Is this the final ride for KD and Russ?
Over the past eight years, there's been an impulse around the basketball world to keep the Thunder insulated from criticism. Let Westbrook be Westbrook, this movement says. Stop trying to turn him into a point guard. Stop bringing up the Harden trade. Scott Brooks is better than people realize. Billy Donovan is better than people realize. Stop talking about Kevin Durant's free agency. It's a non-story, and everybody knows a one-year deal in Oklahoma City has always made the most sense. And the end of game stuff? KD and Russ are two of the five best players on the planet. If making it work is a problem, tell the critics this is the best possible problem to have.
This is the wrong way to appreciate Kevin Durant and Russell Westbrook. It's relevant now because the Thunder have just had a very bad week in a very important season. It's time to take a step back.
Two weeks ago, they were at home against the Cavs and were blown off the court. Against the Warriors this past Saturday, they choked away the final minutes of what should've been a statement win at home. Against the Clippers Wednesday, they choked again.
"They were disciplined, we weren't," Durant told reporters in Los Angeles. "We’re fooling ourselves if we want to be a great team the way we’re playing."
Thursday, they went to Golden State on the second night of a back-to-back for a game that felt cruel the entire time. It was very close for most of the game, and that only made it worse. When the Thunder play the Warriors, everyone can see they have the same kind of talent. But at no point was any objective observer watching that game thinking OKC would prevail down the stretch. The Thunder were up nine points in the third quarter, and Golden State won by 15.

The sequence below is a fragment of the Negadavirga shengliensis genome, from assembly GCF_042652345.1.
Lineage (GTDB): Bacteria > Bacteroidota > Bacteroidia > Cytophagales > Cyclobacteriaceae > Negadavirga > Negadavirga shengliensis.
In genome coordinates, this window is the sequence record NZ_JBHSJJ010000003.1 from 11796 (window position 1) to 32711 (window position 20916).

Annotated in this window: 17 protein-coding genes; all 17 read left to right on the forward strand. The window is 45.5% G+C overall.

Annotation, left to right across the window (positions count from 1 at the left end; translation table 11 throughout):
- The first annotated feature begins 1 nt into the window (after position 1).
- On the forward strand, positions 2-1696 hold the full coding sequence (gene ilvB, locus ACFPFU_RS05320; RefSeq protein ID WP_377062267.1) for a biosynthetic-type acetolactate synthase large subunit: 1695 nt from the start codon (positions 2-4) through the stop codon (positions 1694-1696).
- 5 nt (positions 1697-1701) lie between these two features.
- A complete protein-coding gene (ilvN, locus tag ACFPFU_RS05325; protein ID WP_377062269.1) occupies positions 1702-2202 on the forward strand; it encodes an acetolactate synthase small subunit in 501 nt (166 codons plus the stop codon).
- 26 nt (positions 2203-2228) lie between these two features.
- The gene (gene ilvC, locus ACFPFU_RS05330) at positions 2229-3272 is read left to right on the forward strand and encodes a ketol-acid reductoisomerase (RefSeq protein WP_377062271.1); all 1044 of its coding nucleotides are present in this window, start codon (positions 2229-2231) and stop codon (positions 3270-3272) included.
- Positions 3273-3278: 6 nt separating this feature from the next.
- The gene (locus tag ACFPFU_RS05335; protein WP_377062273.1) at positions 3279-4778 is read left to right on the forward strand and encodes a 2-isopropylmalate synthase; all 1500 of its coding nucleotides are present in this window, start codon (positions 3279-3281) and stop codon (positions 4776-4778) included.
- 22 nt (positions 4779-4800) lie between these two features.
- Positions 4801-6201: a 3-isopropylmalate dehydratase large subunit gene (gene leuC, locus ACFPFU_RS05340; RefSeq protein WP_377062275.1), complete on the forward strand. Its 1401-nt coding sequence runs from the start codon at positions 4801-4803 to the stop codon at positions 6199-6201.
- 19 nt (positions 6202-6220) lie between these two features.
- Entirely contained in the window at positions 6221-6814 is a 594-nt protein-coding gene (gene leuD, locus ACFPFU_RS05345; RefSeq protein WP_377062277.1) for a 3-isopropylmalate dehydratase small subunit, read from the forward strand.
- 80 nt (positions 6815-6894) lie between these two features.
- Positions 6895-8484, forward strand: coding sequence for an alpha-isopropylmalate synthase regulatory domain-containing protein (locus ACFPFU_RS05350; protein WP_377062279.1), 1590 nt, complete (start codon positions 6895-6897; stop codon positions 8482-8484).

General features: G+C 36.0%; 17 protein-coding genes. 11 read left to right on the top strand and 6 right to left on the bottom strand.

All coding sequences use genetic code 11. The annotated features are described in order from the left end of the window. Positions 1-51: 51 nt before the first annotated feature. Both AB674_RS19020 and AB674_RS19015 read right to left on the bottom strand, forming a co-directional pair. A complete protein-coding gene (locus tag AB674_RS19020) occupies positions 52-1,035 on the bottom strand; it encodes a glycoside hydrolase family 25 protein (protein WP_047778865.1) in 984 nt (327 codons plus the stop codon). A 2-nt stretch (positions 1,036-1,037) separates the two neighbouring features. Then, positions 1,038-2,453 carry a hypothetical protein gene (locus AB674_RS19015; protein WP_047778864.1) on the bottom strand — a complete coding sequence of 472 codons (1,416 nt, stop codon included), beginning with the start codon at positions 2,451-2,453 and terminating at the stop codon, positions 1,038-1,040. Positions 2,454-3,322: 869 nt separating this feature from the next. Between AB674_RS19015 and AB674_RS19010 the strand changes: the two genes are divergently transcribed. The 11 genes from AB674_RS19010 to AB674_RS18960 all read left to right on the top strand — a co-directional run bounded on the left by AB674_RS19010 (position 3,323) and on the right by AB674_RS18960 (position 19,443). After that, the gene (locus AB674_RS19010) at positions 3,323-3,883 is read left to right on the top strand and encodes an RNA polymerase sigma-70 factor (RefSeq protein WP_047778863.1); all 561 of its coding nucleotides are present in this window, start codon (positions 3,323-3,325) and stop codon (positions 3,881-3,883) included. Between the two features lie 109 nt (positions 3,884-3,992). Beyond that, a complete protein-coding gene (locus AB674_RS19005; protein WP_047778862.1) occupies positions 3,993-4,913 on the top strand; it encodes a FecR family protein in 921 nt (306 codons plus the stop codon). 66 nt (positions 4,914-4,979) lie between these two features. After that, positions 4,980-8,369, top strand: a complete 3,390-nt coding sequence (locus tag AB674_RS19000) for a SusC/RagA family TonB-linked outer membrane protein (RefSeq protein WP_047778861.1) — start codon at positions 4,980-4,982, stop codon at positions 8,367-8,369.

Now we're here. After losing six of its last eight games, OKC is currently tied with the Clippers for the No. 4 seed in the West. Including last night, they've lost 10 games in which they entered the fourth quarter with a lead. Russell Westbrook was 7-of-23 last night. Durant had 29 points, but nine turnovers. Serge Ibaka was very good, but nobody else was worth mentioning, and that's a sentence that applies after almost every Thunder loss. Now, given the stakes for this year and beyond, there will be much hand wringing over what this week means.
For me, it means that I will watch as many Thunder games as possible. If there's a chance this could be the final three months of Durant and Westbrook in Oklahoma City, it's time to appreciate everything exactly what's been happening here.
Durant called Westbrook a "conquistador." Westbrook, as he walked out: "I got a horse outside!"— Royce Young (@royceyoung) January 7, 2016